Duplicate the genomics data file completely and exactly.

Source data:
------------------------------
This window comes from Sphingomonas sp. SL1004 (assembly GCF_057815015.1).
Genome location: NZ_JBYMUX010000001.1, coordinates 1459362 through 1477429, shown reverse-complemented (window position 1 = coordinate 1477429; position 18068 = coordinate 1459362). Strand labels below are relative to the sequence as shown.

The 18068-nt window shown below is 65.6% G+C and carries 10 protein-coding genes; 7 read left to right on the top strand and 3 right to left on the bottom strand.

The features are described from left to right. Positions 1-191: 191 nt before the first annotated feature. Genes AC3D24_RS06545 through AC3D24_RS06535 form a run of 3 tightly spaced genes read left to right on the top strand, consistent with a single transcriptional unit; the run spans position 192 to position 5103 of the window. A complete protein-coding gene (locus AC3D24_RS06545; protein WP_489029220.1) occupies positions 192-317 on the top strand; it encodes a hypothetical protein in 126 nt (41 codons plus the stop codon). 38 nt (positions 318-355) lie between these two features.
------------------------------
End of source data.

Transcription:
This window comes from Sphingomonas sp. SL1004 (assembly GCF_057815015.1).
Genome location: NZ_JBYMUX010000001.1, coordinates 1459362 through 1477429, shown reverse-complemented (window position 1 = coordinate 1477429; position 18068 = coordinate 1459362). Strand labels below are relative to the sequence as shown.

The 18068-nt window shown below is 65.6% G+C and carries 10 protein-coding genes; 7 read left to right on the top strand and 3 right to left on the bottom strand.

The features are described from left to right. Positions 1-191: 191 nt before the first annotated feature. Genes AC3D24_RS06545 through AC3D24_RS06535 form a run of 3 tightly spaced genes read left to right on the top strand, consistent with a single transcriptional unit; the run spans position 192 to position 5103 of the window. A complete protein-coding gene (locus AC3D24_RS06545; protein WP_489029220.1) occupies positions 192-317 on the top strand; it encodes a hypothetical protein in 126 nt (41 codons plus the stop codon). 38 nt (positions 318-355) lie between these two features.